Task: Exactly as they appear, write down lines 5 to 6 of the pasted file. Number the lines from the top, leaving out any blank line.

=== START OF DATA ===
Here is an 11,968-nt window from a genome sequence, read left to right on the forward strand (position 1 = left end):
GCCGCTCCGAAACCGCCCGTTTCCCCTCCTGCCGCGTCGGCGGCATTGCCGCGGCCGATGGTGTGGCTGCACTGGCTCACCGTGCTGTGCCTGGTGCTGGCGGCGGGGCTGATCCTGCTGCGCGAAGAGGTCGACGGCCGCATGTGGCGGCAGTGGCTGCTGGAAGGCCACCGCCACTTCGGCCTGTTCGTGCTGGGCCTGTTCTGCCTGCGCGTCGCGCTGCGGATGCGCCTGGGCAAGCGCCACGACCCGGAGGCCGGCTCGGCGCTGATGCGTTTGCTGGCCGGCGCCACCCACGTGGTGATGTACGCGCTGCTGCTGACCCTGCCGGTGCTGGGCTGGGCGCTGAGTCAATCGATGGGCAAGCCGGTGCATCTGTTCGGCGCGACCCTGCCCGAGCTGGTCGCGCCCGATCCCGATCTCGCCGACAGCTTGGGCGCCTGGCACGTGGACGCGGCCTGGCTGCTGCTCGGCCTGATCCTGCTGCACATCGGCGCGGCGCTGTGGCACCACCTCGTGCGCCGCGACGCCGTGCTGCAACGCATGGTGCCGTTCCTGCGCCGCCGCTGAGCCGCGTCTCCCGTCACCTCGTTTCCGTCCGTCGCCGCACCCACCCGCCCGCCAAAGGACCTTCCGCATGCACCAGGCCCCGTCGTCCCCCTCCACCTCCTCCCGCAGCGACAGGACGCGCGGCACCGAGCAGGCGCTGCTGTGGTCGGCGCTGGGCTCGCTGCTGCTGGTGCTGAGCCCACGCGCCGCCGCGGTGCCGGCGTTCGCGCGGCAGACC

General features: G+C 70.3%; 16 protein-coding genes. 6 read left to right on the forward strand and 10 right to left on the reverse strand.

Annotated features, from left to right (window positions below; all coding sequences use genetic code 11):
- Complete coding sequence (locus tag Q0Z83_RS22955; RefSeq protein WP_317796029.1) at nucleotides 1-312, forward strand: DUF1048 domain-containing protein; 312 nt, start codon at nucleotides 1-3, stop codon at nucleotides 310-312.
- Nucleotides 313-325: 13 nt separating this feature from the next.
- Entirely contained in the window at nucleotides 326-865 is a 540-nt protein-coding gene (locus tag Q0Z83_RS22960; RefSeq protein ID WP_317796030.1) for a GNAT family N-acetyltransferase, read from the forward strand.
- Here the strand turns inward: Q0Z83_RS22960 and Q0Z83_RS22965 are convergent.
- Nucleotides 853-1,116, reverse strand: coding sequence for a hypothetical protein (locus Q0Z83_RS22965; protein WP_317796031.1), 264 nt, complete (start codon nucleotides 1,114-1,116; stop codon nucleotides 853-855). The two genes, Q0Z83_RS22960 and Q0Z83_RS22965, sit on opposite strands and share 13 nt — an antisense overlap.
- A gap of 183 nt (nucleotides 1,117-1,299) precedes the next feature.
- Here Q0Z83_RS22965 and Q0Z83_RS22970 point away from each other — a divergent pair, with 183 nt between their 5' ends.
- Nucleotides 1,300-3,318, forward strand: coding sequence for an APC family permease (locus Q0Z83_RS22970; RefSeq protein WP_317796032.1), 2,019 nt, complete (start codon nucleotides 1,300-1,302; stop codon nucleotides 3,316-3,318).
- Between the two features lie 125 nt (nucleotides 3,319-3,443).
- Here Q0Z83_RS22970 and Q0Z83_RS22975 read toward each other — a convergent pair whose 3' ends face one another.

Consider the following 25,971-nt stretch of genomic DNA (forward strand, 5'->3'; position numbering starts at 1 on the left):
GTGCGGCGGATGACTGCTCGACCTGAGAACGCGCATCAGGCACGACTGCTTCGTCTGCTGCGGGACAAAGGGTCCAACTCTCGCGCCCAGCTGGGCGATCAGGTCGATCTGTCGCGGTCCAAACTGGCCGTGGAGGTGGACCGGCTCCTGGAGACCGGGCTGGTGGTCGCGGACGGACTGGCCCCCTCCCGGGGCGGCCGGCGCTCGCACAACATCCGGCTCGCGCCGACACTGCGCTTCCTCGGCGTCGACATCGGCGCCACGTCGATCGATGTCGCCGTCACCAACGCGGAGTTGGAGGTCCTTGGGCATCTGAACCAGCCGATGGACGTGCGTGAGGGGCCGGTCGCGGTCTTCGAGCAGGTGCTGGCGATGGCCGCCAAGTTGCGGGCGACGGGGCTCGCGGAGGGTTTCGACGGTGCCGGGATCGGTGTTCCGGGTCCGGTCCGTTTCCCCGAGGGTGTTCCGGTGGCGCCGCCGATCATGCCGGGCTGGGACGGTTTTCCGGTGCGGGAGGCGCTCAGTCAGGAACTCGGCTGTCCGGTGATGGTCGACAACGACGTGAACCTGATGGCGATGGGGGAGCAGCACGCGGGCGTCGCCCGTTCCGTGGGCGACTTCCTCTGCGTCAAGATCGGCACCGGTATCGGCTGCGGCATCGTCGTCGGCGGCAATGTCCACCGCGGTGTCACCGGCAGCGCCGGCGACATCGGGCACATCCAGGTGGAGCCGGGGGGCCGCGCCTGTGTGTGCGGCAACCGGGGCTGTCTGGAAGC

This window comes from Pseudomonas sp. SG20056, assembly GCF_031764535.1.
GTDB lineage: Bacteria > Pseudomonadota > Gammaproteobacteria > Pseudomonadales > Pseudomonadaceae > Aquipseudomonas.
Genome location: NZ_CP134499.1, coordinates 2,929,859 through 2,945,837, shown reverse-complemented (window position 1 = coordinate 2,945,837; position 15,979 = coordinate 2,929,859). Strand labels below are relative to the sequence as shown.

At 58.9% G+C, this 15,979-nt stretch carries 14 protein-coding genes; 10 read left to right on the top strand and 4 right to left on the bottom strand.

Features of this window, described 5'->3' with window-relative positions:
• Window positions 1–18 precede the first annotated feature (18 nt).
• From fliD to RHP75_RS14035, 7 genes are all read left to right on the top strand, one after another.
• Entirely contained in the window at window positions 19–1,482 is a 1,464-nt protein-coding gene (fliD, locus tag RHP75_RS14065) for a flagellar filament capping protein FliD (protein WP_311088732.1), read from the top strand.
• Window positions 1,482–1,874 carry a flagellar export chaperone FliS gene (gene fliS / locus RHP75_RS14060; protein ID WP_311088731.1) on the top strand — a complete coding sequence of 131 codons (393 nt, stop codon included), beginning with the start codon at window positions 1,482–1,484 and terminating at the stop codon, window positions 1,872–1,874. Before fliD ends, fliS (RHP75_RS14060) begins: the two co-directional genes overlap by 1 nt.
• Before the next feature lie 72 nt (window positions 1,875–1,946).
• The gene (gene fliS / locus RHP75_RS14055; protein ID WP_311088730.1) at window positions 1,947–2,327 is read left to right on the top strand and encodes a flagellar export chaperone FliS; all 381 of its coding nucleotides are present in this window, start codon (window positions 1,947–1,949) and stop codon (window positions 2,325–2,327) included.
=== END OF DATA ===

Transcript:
- Complete coding sequence (locus tag Q0Z83_RS22955; RefSeq protein WP_317796029.1) at nucleotides 1-312, forward strand: DUF1048 domain-containing protein; 312 nt, start codon at nucleotides 1-3, stop codon at nucleotides 310-312.
- Nucleotides 313-325: 13 nt separating this feature from the next.